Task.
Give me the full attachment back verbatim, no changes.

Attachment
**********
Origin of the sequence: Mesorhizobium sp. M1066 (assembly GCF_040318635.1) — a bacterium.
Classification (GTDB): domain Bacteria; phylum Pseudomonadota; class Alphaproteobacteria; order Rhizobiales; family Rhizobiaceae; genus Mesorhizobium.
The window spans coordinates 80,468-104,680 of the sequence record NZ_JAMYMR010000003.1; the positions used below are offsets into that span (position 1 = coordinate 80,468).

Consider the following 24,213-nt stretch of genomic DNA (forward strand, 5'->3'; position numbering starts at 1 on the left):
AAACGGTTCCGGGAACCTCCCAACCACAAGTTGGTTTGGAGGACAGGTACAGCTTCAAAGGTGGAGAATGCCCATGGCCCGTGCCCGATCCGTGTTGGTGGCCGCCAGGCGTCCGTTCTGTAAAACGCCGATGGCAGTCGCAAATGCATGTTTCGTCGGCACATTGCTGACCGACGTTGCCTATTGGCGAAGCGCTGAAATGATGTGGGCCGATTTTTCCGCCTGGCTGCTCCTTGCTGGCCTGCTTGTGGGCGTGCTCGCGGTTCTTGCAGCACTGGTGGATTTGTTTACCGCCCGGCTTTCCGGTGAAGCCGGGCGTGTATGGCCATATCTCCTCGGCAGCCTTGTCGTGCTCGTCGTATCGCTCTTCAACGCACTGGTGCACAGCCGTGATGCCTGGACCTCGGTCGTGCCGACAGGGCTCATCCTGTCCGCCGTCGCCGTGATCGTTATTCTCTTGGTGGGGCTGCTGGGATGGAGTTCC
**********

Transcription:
Origin of the sequence: Mesorhizobium sp. M1066 (assembly GCF_040318635.1) — a bacterium.
Classification (GTDB): domain Bacteria; phylum Pseudomonadota; class Alphaproteobacteria; order Rhizobiales; family Rhizobiaceae; genus Mesorhizobium.
The window spans coordinates 80,468-104,680 of the sequence record NZ_JAMYMR010000003.1; the positions used below are offsets into that span (position 1 = coordinate 80,468).

Consider the following 24,213-nt stretch of genomic DNA (forward strand, 5'->3'; position numbering starts at 1 on the left):
AAACGGTTCCGGGAACCTCCCAACCACAAGTTGGTTTGGAGGACAGGTACAGCTTCAAAGGTGGAGAATGCCCATGGCCCGTGCCCGATCCGTGTTGGTGGCCGCCAGGCGTCCGTTCTGTAAAACGCCGATGGCAGTCGCAAATGCATGTTTCGTCGGCACATTGCTGACCGACGTTGCCTATTGGCGAAGCGCTGAAATGATGTGGGCCGATTTTTCCGCCTGGCTGCTCCTTGCTGGCCTGCTTGTGGGCGTGCTCGCGGTTCTTGCAGCACTGGTGGATTTGTTTACCGCCCGGCTTTCCGGTGAAGCCGGGCGTGTATGGCCATATCTCCTCGGCAGCCTTGTCGTGCTCGTCGTATCGCTCTTCAACGCACTGGTGCACAGCCGTGATGCCTGGACCTCGGTCGTGCCGACAGGGCTCATCCTGTCCGCCGTCGCCGTGATCGTTATTCTCTTGGTGGGGCTGCTGGGATGGAGTTCC